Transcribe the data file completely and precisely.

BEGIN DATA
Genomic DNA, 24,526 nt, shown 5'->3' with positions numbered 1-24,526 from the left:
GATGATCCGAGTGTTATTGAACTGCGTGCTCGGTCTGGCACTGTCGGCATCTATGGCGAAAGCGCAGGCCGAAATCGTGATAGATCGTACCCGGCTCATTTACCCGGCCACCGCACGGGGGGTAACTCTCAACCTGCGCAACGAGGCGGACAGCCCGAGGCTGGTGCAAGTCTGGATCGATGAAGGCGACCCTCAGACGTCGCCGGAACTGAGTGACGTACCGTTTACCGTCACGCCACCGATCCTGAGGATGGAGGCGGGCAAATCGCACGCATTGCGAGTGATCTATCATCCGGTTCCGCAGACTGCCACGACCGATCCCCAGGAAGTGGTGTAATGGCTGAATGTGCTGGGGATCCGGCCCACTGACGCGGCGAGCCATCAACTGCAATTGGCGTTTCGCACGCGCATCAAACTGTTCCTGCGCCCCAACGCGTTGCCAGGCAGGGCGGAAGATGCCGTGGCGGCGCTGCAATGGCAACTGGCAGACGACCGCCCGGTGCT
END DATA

Genomic DNA, 24,526 nt, shown 5'->3' with positions numbered 1-24,526 from the left:
GATGATCCGAGTGTTATTGAACTGCGTGCTCGGTCTGGCACTGTCGGCATCTATGGCGAAAGCGCAGGCCGAAATCGTGATAGATCGTACCCGGCTCATTTACCCGGCCACCGCACGGGGGGTAACTCTCAACCTGCGCAACGAGGCGGACAGCCCGAGGCTGGTGCAAGTCTGGATCGATGAAGGCGACCCTCAGACGTCGCCGGAACTGAGTGACGTACCGTTTACCGTCACGCCACCGATCCTGAGGATGGAGGCGGGCAAATCGCACGCATTGCGAGTGATCTATCATCCGGTTCCGCAGACTGCCACGACCGATCCCCAGGAAGTGGTGTAATGGCTGAATGTGCTGGGGATCCGGCCCACTGACGCGGCGAGCCATCAACTGCAATTGGCGTTTCGCACGCGCATCAAACTGTTCCTGCGCCCCAACGCGTTGCCAGGCAGGGCGGAAGATGCCGTGGCGGCGCTGCAATGGCAACTGGCAGACGACCGCCCGGTGCT